Yet this emphasis on neutrality is as much of a statement as actually taking a side. “In labeling the tactic [of apoliticism] as cynical neutrality, even when correctly identifying it as toothless cowardice or gross duplicity,” Tucker writes, “there’s danger in glossing over the fact that it isn’t neutral at all: It’s an inherently conservative worldview.” The issue is that neutrality—declining to support either of two parties in conflict—assumes equal value between the opposing arguments. Refusing to take a side when one group of people says, “I deserve the basic human rights guaranteed to me by the foundational texts of my government” and the other group says, “no you don’t, because your existence makes me uncomfortable,” for example, suggests that there are situations in which discomfort is a valid reason to deny someone else’s humanity.
I can only speak to U.S. politics because it’s where I live, but in an increasingly fractured political landscape, neutrality is plausible deniability. Video games are expensive to make, and they are, first and foremost, products to be sold. To the massive companies making big, expensive games, reaching the widest possible market (to make the most possible profit) depends on a certain level of plausible deniability. Support—even perceived support—for one group means potentially alienating the other and losing out on sales.
As a result, brands attempt to tiptoe a razor-thin line between “our game is making a statement” and “our game means nothing at all.” It usually shakes out to something along the lines of “there are good guys and bad guys, but we want the players to play the game and create their own meaning,” as Six Days in Fallujah has done. Putting the onus of interpretation on the player is, for some players, an exercise in critical thinking and analysis. For others, it’s permission to mindlessly consume a piece of entertainment.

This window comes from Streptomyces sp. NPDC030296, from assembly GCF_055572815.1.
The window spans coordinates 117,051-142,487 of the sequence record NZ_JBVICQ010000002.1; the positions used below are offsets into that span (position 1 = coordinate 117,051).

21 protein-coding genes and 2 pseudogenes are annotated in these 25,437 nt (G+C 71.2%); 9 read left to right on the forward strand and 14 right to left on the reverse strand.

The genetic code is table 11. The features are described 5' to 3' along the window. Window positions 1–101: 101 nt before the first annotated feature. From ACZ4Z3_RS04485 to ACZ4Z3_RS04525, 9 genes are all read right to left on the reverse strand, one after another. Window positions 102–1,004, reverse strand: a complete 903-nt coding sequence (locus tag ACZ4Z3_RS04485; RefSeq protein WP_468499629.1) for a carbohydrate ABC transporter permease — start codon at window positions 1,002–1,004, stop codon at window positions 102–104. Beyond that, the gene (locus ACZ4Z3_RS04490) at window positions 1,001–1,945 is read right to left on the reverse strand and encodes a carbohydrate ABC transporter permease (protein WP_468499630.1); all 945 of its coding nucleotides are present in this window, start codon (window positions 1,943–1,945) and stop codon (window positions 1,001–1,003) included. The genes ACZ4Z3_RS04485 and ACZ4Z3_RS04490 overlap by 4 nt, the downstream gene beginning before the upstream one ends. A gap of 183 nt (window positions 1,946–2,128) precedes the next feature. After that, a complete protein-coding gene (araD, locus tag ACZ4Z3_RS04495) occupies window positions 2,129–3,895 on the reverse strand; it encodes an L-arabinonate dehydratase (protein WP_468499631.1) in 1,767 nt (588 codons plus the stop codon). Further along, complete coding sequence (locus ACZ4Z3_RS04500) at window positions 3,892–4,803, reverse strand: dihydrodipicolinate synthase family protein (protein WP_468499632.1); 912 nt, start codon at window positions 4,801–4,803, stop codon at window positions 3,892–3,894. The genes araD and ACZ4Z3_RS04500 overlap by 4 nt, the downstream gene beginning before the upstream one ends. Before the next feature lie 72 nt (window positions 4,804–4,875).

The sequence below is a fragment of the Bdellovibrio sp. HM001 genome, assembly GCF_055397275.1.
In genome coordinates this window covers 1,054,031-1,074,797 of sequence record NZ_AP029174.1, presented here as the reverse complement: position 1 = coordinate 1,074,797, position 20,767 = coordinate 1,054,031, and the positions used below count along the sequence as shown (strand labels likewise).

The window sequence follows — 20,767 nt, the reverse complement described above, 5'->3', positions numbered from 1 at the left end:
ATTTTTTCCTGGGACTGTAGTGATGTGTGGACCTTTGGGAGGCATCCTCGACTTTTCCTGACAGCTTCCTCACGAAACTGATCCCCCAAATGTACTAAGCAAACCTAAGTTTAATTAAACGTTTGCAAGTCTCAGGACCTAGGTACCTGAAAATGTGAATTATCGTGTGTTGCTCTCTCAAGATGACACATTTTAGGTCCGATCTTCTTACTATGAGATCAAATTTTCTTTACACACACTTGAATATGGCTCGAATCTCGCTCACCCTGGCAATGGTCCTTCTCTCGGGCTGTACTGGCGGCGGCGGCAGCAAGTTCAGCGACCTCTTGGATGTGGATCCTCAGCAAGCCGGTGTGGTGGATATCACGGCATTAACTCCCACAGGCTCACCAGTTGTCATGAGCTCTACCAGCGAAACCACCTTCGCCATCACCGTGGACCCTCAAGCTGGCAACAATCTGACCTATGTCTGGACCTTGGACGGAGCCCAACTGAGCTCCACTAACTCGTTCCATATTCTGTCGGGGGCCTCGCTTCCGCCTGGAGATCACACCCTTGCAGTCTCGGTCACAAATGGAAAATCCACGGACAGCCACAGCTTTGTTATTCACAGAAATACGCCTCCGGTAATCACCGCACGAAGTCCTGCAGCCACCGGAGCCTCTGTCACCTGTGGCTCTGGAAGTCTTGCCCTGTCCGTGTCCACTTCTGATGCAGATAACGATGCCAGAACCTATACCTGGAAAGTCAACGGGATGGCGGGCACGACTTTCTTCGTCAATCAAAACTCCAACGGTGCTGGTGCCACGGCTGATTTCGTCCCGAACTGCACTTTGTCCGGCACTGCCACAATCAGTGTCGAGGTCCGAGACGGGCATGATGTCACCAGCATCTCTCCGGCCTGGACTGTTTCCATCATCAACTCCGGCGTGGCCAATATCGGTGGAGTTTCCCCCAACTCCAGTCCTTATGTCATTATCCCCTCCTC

Without wading too deeply into the murky waters of “identity politics,” the idea that some identities are less valuable than others is foundational to the history of the United States. It means that cisgender, heterosexual white people have been a historically privileged class, while for others inclusion and equality remain little more than words in the dictionary. It also means that anything outside of these identities is ascribed negative political meaning; in games it means that anything outside the default that interferes with mindless consumption is “ruining video games.” It means that gamers go after the (often marginalized) people making and writing about games under the guise of upholding “ethics” in the industry, or use violent tactics like doxxing, swatting, or hacking to ensure their message is heard.
Of course, Gamergaters and the like aren’t the biggest demographic in games, but they’re vocal and staunch in their oppositions. And so this becomes the second of two sides, the side that game companies are acknowledging and granting quarter in their neutrality. There are plenty of games with political messages. There are plenty more that borrow political messaging from the cultures that made them but offer a conservative worldview as a middle ground between extremist right and left-wing politics to placate the biggest possible audience. It’s not that games aren’t political. All games are political. Some just disguise what they’re really saying under the veneer of apoliticism.
Madison Butler writes about advertising by day and about video games the rest of the time. She can usually be found crying about Final Fantasy and Nier: Automata on Twitter @madisonrbutler.